Each application for release must be
accompanied by affidavits from three
witnesses substantiating the claims of
the soldier. It will be at least ten days
before final action can be taken ou
these cases. The Fifth regiment will
also lose some of its men but the num
ber of discharges in this regiment is
expected to be much lower than in the
Goes Into Reserve.
The first Nebraskan at Camp Llano
to become a member of the reserves
under the new Chamberlain bill is Otto
G. Hallgren. Company B. Fourth regi
ment. Three years ago Hallgren en
listed in Company B. Most of the men
who are now officers of the company
were privates then. His term of en
listment expired July 13 and he is now
ready and most eager to start for the
Nebraska Ecys Take Daily March.
Nebraska troops on the border, prac
tising daily marches, have reached an
average speed of four miles an hour.
\ program has been outlined for the
first five weeks of camp prescribing a
iailv hike of tea to twelve miles, grad
ually increasing in length through the
weeks. The first week the march is to
be taken wtih canteens full. The sec
ond week canteens and haversacks
will be carried. The load will be
gradually increased until full equip
ment is carried.
Captain Leedom Celebrated Birthday.
Wednesday, July 19, was the birth
lav of Capt. J. W. Leedom. As a
uirthday gift his company was mount
;d as guard and he was therefore offi
cer of the day. To add to the joy of
he occasion the canal carrying the
vater supply broke down and a trip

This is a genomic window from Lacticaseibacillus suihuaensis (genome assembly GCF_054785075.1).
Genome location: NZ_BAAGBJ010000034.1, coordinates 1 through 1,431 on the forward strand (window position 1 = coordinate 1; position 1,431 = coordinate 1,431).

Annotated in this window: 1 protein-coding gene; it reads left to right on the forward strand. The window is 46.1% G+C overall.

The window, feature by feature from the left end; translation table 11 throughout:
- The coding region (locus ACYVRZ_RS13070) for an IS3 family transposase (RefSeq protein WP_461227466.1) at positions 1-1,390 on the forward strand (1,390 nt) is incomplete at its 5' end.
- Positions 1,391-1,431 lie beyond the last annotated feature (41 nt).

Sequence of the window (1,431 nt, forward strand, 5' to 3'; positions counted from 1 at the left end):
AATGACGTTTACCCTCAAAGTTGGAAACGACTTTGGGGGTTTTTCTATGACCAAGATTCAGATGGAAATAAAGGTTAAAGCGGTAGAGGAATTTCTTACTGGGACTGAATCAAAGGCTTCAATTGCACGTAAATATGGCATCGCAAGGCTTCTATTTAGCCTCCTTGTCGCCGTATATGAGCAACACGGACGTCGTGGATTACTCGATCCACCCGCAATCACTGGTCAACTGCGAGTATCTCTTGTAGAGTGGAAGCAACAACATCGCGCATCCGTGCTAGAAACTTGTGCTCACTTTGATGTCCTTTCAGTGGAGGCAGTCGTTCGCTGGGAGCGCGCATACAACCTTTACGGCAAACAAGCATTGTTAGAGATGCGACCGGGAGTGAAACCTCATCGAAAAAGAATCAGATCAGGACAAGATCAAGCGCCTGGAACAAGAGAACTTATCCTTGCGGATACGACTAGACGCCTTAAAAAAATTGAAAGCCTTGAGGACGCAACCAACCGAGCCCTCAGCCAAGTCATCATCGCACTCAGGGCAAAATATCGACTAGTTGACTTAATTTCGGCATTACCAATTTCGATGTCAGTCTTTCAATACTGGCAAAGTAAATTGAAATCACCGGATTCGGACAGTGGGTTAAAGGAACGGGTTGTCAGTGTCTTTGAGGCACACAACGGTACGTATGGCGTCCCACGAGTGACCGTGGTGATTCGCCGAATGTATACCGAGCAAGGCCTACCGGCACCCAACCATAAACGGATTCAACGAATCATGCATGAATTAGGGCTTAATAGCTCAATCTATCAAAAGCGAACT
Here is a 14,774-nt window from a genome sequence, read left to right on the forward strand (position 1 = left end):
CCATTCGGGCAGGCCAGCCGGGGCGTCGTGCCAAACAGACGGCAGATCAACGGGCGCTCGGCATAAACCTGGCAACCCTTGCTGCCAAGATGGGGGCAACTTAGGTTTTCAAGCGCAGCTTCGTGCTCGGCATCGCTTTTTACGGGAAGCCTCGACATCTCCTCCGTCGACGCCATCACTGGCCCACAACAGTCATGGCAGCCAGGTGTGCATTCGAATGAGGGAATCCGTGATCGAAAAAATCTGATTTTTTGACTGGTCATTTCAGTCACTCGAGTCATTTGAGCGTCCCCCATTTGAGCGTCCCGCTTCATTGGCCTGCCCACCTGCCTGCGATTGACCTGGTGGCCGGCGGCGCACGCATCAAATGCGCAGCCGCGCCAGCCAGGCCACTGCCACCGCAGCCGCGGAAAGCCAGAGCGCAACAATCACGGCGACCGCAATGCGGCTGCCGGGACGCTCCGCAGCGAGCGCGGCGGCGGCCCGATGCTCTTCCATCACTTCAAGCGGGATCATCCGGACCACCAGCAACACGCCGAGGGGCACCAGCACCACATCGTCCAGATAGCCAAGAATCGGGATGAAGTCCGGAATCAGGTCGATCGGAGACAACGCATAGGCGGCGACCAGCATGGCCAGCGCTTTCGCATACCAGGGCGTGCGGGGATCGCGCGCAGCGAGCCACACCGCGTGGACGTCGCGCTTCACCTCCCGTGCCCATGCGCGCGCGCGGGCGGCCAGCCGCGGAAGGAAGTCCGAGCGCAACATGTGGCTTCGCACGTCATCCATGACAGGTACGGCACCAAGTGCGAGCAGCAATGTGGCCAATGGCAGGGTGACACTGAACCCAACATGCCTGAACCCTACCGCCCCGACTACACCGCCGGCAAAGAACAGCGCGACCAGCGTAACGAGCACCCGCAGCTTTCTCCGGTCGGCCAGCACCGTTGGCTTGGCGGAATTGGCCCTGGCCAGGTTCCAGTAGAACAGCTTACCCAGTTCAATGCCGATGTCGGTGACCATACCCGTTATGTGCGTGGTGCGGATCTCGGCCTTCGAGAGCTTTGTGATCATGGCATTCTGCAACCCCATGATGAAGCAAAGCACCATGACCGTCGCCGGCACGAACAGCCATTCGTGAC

m foot was made in a hurry out to
shut the gates controlling the stream,
rhe captain says that it was one of
he busiest birthdays he has cele
jrated in some years.
ioldier Boys Get Pink Underwear.
New equipment is arriving at Camp
dano daily and is being issued daily
imong it being shirts, shoes and un
lerwear. Contractors in government
upplies seem to have a grudge against
he soldier. When this last shipment
f underwear was uiicrated, it was
ound to be of a delicate pink color—
omething not exactly fitted for a war
ior of Uncle Sam. However it was
11 to be had, and the boys are now
,caring it.
S1.2C0 Taken and Cashier Licked ".
Vault.—Fosse Capture Men and
Recover Stolen Money.
Sydney, Neb. —A large por " rf
farmers and people of th - p!a<»,
Sunol and Lodgepole capture! tv,
men following the robbery la- Fi
day afternoon of the Farmer' St»i>
bank at Sunol and the killing of iwu
farmers taking pari in the pur-jit of
the robber. The robbers secured
41,200. One of the men r.r.'ured,
identified as the bandit, b the
cashier of the bank, gave h u<mt*
as J. W. Cornwall of Denver rhe
other gave his name as H. G . e;i
of Insmont, Colo. The bandi'
Cashier W. C. Smith in the vrj.- ami
in making his escape killed ira 1
and Paul .Cacik. who tried to < -;c
him. According to the story told •
Smith, the man entered the tank dur
ing the noon hour. He preset'.1 i r j
draft on an Ohio bank and crr>r*..
Smith with guns while he - timed
the payer. After taking all curt m
in sight the robber ordered Sn. •
into the vault and closed the do
! but failed to-turn the bolt. As he of?
the bank and entered an autonwl ;•
which Lukens was driving. Smith
emerged from the vault and g... e «*
alarm. An attempt to stop them
caused a fusillade of shots, in wine:
Paul and Cacik were killeu Th<
bandits secured the automob' - oi
a traveling man.
In response to a telephone nos